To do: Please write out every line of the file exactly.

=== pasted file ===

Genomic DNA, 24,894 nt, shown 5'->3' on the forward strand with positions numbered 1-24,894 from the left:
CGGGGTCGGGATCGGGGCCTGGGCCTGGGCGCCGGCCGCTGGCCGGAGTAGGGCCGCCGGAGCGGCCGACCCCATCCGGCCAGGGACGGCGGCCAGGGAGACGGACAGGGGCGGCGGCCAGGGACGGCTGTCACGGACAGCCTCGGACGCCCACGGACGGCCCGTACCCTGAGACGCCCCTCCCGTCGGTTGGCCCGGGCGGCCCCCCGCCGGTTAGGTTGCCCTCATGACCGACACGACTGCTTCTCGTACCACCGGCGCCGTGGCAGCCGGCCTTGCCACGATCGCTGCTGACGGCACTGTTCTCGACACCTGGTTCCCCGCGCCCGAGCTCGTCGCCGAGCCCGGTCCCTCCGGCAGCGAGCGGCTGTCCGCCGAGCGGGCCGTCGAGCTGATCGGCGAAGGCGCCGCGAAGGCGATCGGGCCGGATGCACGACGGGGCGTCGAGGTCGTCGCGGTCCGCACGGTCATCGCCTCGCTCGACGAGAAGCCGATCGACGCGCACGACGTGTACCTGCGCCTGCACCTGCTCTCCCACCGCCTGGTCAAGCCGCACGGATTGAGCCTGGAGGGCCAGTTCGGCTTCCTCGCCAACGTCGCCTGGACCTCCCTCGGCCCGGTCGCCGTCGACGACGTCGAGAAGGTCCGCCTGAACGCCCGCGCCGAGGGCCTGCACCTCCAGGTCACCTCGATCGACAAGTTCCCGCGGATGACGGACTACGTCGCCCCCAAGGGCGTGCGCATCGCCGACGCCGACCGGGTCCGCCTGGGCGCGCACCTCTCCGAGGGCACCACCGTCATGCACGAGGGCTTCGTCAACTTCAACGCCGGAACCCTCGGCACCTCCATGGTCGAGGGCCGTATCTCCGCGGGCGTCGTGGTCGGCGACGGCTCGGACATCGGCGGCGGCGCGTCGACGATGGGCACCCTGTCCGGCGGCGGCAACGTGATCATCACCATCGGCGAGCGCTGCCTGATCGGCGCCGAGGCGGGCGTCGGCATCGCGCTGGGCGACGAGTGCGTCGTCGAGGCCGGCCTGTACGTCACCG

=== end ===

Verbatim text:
Genomic DNA, 24,894 nt, shown 5'->3' on the forward strand with positions numbered 1-24,894 from the left:
CGGGGTCGGGATCGGGGCCTGGGCCTGGGCGCCGGCCGCTGGCCGGAGTAGGGCCGCCGGAGCGGCCGACCCCATCCGGCCAGGGACGGCGGCCAGGGAGACGGACAGGGGCGGCGGCCAGGGACGGCTGTCACGGACAGCCTCGGACGCCCACGGACGGCCCGTACCCTGAGACGCCCCTCCCGTCGGTTGGCCCGGGCGGCCCCCCGCCGGTTAGGTTGCCCTCATGACCGACACGACTGCTTCTCGTACCACCGGCGCCGTGGCAGCCGGCCTTGCCACGATCGCTGCTGACGGCACTGTTCTCGACACCTGGTTCCCCGCGCCCGAGCTCGTCGCCGAGCCCGGTCCCTCCGGCAGCGAGCGGCTGTCCGCCGAGCGGGCCGTCGAGCTGATCGGCGAAGGCGCCGCGAAGGCGATCGGGCCGGATGCACGACGGGGCGTCGAGGTCGTCGCGGTCCGCACGGTCATCGCCTCGCTCGACGAGAAGCCGATCGACGCGCACGACGTGTACCTGCGCCTGCACCTGCTCTCCCACCGCCTGGTCAAGCCGCACGGATTGAGCCTGGAGGGCCAGTTCGGCTTCCTCGCCAACGTCGCCTGGACCTCCCTCGGCCCGGTCGCCGTCGACGACGTCGAGAAGGTCCGCCTGAACGCCCGCGCCGAGGGCCTGCACCTCCAGGTCACCTCGATCGACAAGTTCCCGCGGATGACGGACTACGTCGCCCCCAAGGGCGTGCGCATCGCCGACGCCGACCGGGTCCGCCTGGGCGCGCACCTCTCCGAGGGCACCACCGTCATGCACGAGGGCTTCGTCAACTTCAACGCCGGAACCCTCGGCACCTCCATGGTCGAGGGCCGTATCTCCGCGGGCGTCGTGGTCGGCGACGGCTCGGACATCGGCGGCGGCGCGTCGACGATGGGCACCCTGTCCGGCGGCGGCAACGTGATCATCACCATCGGCGAGCGCTGCCTGATCGGCGCCGAGGCGGGCGTCGGCATCGCGCTGGGCGACGAGTGCGTCGTCGAGGCCGGCCTGTACGTCACCG